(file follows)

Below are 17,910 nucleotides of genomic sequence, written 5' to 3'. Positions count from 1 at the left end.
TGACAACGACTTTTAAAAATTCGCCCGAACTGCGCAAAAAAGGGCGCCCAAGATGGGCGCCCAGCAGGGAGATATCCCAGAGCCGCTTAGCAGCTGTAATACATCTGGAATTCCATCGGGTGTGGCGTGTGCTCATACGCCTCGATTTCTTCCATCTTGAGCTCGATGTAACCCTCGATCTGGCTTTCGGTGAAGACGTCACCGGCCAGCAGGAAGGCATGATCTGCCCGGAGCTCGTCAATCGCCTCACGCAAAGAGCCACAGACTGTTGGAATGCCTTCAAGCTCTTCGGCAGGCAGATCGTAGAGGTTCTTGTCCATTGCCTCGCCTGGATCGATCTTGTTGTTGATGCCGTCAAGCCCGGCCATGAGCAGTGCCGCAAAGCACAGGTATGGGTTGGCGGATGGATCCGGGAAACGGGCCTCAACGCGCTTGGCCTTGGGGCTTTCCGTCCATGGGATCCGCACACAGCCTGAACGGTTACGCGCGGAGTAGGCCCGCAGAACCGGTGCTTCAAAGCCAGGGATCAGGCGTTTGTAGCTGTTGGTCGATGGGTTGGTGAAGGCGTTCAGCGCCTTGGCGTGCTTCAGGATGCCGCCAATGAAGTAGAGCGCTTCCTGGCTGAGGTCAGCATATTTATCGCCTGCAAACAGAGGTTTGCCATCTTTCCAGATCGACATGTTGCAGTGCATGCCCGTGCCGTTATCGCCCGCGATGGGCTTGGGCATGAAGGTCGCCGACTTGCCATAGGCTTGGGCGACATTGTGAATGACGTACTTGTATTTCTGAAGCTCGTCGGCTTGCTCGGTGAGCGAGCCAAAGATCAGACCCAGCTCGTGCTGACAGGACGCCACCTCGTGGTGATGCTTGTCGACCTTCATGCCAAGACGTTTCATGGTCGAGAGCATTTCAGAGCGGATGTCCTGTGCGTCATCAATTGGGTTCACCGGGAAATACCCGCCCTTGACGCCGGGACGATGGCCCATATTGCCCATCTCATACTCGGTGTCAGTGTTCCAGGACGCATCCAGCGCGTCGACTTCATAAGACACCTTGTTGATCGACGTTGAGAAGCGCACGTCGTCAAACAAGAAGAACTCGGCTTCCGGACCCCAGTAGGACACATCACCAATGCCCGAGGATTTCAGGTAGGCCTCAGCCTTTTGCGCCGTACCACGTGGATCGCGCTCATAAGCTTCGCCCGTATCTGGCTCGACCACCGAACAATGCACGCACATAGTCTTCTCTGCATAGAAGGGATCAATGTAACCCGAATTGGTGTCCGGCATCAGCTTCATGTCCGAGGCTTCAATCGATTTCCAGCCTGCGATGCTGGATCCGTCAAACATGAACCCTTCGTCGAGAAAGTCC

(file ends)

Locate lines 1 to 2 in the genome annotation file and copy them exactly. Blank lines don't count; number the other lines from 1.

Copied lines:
Below are 17,910 nucleotides of genomic sequence, written 5' to 3'. Positions count from 1 at the left end.
TGACAACGACTTTTAAAAATTCGCCCGAACTGCGCAAAAAAGGGCGCCCAAGATGGGCGCCCAGCAGGGAGATATCCCAGAGCCGCTTAGCAGCTGTAATACATCTGGAATTCCATCGGGTGTGGCGTGTGCTCATACGCCTCGATTTCTTCCATCTTGAGCTCGATGTAACCCTCGATCTGGCTTTCGGTGAAGACGTCACCGGCCAGCAGGAAGGCATGATCTGCCCGGAGCTCGTCAATCGCCTCACGCAAAGAGCCACAGACTGTTGGAATGCCTTCAAGCTCTTCGGCAGGCAGATCGTAGAGGTTCTTGTCCATTGCCTCGCCTGGATCGATCTTGTTGTTGATGCCGTCAAGCCCGGCCATGAGCAGTGCCGCAAAGCACAGGTATGGGTTGGCGGATGGATCCGGGAAACGGGCCTCAACGCGCTTGGCCTTGGGGCTTTCCGTCCATGGGATCCGCACACAGCCTGAACGGTTACGCGCGGAGTAGGCCCGCAGAACCGGTGCTTCAAAGCCAGGGATCAGGCGTTTGTAGCTGTTGGTCGATGGGTTGGTGAAGGCGTTCAGCGCCTTGGCGTGCTTCAGGATGCCGCCAATGAAGTAGAGCGCTTCCTGGCTGAGGTCAGCATATTTATCGCCTGCAAACAGAGGTTTGCCATCTTTCCAGATCGACATGTTGCAGTGCATGCCCGTGCCGTTATCGCCCGCGATGGGCTTGGGCATGAAGGTCGCCGACTTGCCATAGGCTTGGGCGACATTGTGAATGACGTACTTGTATTTCTGAAGCTCGTCGGCTTGCTCGGTGAGCGAGCCAAAGATCAGACCCAGCTCGTGCTGACAGGACGCCACCTCGTGGTGATGCTTGTCGACCTTCATGCCAAGACGTTTCATGGTCGAGAGCATTTCAGAGCGGATGTCCTGTGCGTCATCAATTGGGTTCACCGGGAAATACCCGCCCTTGACGCCGGGACGATGGCCCATATTGCCCATCTCATACTCGGTGTCAGTGTTCCAGGACGCATCCAGCGCGTCGACTTCATAAGACACCTTGTTGATCGACGTTGAGAAGCGCACGTCGTCAAACAAGAAGAACTCGGCTTCCGGACCCCAGTAGGACACATCACCAATGCCCGAGGATTTCAGGTAGGCCTCAGCCTTTTGCGCCGTACCACGTGGATCGCGCTCATAAGCTTCGCCCGTATCTGGCTCGACCACCGAACAATGCACGCACATAGTCTTCTCTGCATAGAAGGGATCAATGTAACCCGAATTGGTGTCCGGCATCAGCTTCATGTCCGAGGCTTCAATCGATTTCCAGCCTGCGATGCTGGATCCGTCAAACATGAACCCTTCGTCGAGAAAGTCC